We now have six position papers from the government, some of which are actually quite good. The enforcement and dispute resolution one in particular is very reasonable, and perhaps gives us some hope that the government is aware of the possibilities, putting particular emphasis on the enormously sensible strategy of re-joining EFTA.
The other papers we had last week were on specific issues and did not contain anything particularly controversial. Interestingly, 4 of the 6 papers we've seen are named "Future Relationship Papers" rather than position papers. They read like a menu of options and possible solutions. showing at least that our options are being explored. They will do little however, to actually assist during the upcoming third round of negotiations. EU officials are having to constantly reiterate their position that there must be "sufficient"progress on citizen's rights, the divorce bill and the Irish border issue, before talks can progress to things like trade. The issue of the Irish border is impossible to solve without us understanding the future customs and trade relationships, and even then, many argue it is impossible to solve at all. The 57-odd policy areas that must be negotiated are interlinked such that a conclusion on any one of them will be contingent on the progress of at least some of the others. Still, the EU wants to talk about the divorce bill, citizen's rights and the Irish border, and we are trying to force the issue on customs and trade. The fact that both sides are in disagreement as to how this needs to be done, is, as others have pointed out, very likely to lead to a stalemate, and yet the clock ticks on. The papers the government has released thus far, whilst specific on the objectives, only throw out possibilities rather than positions, and as we have seen by the reactions to the customs and Irish border papers in particular, the possibilities do not hold up to much scrutiny.
As we would expect, the response from Brussels, whilst appreciative of the effort, has not been very positive. One diplomat called the customs proposals a "fairy tale", Juncker said that he's read all of them and none were satisfactory, and Barnier said: “To be honest, I’m concerned. Time passes quickly, we need UK positions on all separation issues. This is necessary to make sufficient progress. We must start negotiating seriously. We need UK papers that are clear in order to have constructive negotiations, and the sooner we remove the ambiguity, the sooner we will be in a position to discuss the future relationship and a transitional period.” With the third round of negotiations about to begin, and the first public update due this Thursday, these comments do not inspire a great deal of confidence.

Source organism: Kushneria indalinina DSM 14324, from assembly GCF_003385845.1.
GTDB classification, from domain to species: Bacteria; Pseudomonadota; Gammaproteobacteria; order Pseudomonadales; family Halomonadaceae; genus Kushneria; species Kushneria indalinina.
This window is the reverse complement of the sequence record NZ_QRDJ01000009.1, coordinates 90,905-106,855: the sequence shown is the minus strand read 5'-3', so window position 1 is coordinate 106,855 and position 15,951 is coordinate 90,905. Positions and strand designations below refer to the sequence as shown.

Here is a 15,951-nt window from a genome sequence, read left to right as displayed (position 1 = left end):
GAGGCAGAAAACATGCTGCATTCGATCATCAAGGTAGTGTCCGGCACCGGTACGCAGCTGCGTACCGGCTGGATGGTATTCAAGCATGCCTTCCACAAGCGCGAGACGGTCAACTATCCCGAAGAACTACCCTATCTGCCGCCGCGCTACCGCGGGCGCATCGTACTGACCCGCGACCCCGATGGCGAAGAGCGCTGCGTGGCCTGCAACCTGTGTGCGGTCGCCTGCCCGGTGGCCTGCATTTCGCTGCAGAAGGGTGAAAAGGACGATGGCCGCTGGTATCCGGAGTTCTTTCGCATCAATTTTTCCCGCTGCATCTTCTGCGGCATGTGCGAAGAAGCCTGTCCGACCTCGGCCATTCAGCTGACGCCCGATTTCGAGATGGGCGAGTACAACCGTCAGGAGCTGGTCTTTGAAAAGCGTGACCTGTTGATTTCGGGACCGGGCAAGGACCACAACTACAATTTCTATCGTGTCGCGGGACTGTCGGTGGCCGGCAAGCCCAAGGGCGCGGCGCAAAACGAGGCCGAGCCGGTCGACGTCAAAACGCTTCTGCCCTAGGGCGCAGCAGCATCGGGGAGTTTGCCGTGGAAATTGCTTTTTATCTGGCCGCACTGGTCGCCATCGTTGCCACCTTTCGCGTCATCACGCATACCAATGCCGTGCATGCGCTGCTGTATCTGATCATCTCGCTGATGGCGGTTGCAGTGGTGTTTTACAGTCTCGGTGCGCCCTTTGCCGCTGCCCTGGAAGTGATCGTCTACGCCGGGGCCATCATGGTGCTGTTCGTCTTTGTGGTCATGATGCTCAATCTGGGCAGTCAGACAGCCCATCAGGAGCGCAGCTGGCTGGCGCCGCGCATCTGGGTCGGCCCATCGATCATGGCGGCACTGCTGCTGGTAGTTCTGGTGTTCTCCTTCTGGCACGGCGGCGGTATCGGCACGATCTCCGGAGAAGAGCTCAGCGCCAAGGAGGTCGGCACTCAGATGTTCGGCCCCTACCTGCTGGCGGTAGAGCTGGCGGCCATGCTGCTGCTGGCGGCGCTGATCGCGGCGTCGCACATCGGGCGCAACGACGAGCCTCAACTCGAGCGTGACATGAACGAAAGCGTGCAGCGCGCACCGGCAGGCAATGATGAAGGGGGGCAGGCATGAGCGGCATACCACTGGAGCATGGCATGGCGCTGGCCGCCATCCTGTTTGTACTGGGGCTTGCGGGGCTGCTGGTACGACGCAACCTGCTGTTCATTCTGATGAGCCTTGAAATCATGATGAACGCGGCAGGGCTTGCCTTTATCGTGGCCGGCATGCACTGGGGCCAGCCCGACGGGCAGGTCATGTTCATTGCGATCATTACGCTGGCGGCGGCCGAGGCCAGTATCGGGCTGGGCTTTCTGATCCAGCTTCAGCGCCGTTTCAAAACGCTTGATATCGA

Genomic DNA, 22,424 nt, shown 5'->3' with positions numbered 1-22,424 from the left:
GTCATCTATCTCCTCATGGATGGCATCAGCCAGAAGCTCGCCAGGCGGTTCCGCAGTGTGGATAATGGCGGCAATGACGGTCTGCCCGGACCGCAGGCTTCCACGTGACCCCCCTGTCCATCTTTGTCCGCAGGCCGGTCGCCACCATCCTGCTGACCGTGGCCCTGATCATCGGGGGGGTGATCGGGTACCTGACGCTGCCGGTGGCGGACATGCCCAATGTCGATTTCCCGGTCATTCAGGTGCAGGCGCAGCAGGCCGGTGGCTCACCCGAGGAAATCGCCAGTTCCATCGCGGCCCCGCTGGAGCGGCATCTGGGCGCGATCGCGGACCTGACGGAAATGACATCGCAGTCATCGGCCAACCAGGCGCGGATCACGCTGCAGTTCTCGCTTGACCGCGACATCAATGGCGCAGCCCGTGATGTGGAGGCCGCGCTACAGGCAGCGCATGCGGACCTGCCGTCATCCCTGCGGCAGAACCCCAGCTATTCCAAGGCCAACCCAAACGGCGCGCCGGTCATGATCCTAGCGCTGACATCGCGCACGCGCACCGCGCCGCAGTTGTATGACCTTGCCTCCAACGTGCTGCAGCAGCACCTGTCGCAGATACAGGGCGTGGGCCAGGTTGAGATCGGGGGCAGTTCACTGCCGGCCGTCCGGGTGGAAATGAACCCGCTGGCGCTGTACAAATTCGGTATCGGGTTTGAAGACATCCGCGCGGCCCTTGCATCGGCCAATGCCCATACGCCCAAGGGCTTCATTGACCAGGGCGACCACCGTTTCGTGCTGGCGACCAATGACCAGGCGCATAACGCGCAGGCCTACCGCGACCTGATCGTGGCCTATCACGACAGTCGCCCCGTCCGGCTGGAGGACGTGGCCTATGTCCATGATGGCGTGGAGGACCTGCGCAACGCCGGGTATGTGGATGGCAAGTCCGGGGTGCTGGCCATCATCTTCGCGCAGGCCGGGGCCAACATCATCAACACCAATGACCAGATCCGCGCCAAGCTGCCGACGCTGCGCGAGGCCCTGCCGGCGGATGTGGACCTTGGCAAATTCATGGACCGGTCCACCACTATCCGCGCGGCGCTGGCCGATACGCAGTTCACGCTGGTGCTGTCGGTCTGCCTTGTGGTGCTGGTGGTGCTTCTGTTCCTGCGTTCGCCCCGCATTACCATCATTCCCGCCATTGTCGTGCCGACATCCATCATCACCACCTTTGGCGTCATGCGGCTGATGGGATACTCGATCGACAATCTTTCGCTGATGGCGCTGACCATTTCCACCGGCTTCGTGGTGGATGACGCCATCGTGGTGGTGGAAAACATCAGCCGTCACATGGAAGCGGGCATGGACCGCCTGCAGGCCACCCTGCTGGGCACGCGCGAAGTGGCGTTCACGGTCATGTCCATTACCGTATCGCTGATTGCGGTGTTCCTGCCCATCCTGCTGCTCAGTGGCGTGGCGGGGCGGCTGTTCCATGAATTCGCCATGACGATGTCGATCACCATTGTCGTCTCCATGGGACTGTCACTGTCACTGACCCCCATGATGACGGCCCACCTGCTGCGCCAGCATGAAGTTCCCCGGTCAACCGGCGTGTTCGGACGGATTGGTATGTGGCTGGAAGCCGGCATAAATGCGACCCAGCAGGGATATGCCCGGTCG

Here I once again will remind everybody that parking ourselves in the EEA under EFTA jurisdiction would remove us from the time constraint, solve most of these issues at least for the time being, and most importantly, would remove us from the EU. We are facing a gargantuan undertaking and forcing ourselves into a progressively weaker position for no reason whatsoever, with a solution that would deliver an exit from the EU and the commitment to ever closer union right under our noses.
In other news, Labour's Keir Starmer has penned a piece laying out the party's new position that they would keep us in the single market and "a customs union" with the EU for a transitional period in order to avoid a cliff-edge. This goes one step further than the Tories' current line, but there is no detail whatsoever about how Labour would seek to achieve such a thing, certainly no mention of the EEA or EFTA. This does throw up the possibility of a parliamentary showdown though, if this is truly a position upon which Labour MPs will rally behind. It is still the position of the government that at some point the Brexit deal will go up for a vote, and there is also the lack of clarity around whether we must formally indicate our intention to leave the EEA. Whilst we are yet to hear from Corbyn or McDonnell on this issue, who have both said previously that SM membership is out of the question, this is potentially another spanner in the works for those seeing a Brexit on the harder side of things.
As I mentioned, we should ghave an update on the progress of the third round of negotiations on Thursday. In the meantime please do check out our podcast (or here for non-iTunes people). It's sounding better than ever and is the only place the really detailed discussions around these issues can be done justice.